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protection reauthorization act will help us to continue to make real progress on this issue. it is a parallel effort to our reauthorization of the violence against women act. our effort will stop human trafficking at its roots by supporting both domestic and international fights against trafficking, but then to punish those who perpetrate it. we provide critical resources to help support victims who even once they are discovered, one they are freed, they have to rebuild their lives, sometimes ian extraordinarily difficult thing to do. it ensures that law enforcement agencies have the tools they need to effectively combat all forms of trafficking. it ensures better coordination among federal agencies and between law enforcement and victim service providers and with foreign countries to work on every single part of this
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complicated problem. but it also includes measures to encourage victims to come forward and report this terrible crime. many times they are afraid to or think if they do report it, nothing will happen other than retribution against them. we try to make it possible for them to report it. when they do, it not only leads to more prosecution, but it's going to help more victims. we've included accountability measures to ensure that federal funds are used for their intended purpose. we streamline programs that focus scarce resources on the approaches that have been most successful. we had a senator assert yesterday that trafficking programs have been wasteful and duplicative. in fact, the programs supported by this amendment have been carefully tracked and they've been shown to be effective.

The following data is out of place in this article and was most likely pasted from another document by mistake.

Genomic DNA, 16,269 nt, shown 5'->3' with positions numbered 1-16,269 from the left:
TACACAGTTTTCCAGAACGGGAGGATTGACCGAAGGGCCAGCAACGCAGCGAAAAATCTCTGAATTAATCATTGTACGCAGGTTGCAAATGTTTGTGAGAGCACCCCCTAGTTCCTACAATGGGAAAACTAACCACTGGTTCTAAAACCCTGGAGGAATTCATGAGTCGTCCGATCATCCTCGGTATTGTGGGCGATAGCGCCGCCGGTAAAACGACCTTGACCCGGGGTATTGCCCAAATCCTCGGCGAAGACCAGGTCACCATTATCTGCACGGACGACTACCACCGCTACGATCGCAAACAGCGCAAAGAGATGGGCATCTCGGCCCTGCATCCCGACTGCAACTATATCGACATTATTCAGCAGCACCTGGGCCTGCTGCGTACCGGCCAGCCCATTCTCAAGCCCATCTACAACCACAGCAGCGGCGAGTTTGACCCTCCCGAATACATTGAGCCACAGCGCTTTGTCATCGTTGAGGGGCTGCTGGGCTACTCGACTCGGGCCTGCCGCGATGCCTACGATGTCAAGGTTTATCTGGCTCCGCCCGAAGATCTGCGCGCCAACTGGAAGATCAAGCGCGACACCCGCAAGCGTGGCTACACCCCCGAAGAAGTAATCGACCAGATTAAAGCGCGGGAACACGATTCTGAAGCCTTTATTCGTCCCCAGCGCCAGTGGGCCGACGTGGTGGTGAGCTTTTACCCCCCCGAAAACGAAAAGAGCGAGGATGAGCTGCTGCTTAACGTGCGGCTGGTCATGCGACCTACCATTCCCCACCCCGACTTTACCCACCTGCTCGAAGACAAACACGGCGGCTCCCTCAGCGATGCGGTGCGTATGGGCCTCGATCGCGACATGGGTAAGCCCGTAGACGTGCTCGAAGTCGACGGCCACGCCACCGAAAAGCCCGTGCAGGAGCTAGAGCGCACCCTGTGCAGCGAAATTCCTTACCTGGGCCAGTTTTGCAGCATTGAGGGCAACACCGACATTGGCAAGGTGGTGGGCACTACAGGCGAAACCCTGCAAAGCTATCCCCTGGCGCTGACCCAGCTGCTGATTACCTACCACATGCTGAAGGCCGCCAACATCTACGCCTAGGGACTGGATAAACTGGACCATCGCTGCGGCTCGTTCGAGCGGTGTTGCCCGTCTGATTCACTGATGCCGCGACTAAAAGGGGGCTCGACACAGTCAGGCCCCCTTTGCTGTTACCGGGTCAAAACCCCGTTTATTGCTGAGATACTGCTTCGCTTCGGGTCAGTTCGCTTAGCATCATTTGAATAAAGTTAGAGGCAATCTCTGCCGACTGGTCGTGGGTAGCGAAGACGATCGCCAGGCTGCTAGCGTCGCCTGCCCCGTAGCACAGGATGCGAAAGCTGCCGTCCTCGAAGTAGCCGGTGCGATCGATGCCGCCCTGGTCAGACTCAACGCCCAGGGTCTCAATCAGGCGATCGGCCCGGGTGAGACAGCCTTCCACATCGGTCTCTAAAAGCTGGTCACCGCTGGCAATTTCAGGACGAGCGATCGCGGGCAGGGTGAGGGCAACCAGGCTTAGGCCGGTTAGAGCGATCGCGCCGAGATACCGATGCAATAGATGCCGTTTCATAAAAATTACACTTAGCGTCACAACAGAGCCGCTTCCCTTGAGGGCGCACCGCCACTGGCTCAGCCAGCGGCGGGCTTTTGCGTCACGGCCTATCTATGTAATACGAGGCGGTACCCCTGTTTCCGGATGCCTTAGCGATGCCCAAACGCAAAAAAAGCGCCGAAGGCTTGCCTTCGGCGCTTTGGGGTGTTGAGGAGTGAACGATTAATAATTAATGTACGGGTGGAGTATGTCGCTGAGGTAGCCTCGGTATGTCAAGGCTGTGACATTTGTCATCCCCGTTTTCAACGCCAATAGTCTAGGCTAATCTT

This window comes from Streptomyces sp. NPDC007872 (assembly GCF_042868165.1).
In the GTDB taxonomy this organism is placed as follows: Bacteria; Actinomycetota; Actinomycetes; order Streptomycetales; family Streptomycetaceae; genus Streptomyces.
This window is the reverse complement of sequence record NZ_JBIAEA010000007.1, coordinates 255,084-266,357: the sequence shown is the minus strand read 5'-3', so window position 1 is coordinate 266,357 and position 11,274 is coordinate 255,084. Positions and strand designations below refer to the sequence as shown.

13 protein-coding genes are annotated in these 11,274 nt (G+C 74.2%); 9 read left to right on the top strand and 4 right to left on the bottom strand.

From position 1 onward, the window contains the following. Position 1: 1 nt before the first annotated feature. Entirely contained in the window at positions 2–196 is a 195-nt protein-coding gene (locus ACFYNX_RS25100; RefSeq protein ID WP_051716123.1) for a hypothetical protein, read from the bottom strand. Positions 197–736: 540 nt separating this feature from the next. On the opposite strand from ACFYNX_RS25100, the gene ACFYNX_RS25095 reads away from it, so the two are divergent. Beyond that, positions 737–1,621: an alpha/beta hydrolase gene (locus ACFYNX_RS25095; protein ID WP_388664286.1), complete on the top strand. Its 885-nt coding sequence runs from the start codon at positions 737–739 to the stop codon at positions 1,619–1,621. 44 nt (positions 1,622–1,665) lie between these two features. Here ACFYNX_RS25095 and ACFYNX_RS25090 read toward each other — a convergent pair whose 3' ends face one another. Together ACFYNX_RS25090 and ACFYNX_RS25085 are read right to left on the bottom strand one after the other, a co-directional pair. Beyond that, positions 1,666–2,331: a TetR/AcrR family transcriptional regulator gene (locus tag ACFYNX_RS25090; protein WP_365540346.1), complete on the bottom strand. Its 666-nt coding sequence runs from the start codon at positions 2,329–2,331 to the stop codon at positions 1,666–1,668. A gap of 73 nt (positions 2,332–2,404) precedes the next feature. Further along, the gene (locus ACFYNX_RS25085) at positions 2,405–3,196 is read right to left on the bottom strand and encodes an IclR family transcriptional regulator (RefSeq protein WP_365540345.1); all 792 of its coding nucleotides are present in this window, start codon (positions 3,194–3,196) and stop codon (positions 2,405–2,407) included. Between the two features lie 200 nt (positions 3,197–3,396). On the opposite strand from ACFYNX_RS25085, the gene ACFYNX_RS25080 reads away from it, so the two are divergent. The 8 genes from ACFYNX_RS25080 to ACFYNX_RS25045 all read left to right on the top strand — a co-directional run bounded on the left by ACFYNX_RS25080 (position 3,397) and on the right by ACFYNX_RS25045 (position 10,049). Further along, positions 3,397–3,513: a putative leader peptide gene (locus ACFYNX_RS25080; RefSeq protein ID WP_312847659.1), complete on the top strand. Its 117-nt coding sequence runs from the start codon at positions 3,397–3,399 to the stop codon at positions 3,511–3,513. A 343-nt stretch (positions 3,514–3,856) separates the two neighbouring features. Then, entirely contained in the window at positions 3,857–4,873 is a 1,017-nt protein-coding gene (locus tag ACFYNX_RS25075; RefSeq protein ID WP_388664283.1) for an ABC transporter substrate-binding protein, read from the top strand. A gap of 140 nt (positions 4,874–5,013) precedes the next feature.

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but, even so, the amendment reduces authorization levels from almost a third from the levels of the last reauthorization because we're determined to ensure efficiency and visa spond to concerns -- and respond to concerns. we've also made similar efforts to streamline vawa. our great country remains a beacon of hope for so many who face human rights abuses. we know the young women and girls, often just 11, 12, or 13 years old are being bought and sold. how can any one of us, if we face our conscience, say that we cannot vote to do something to help girls 11, 12, 13 years old who are being bought and sold, to help bring that to a stop? any one of us who has been a parent or grandparent can look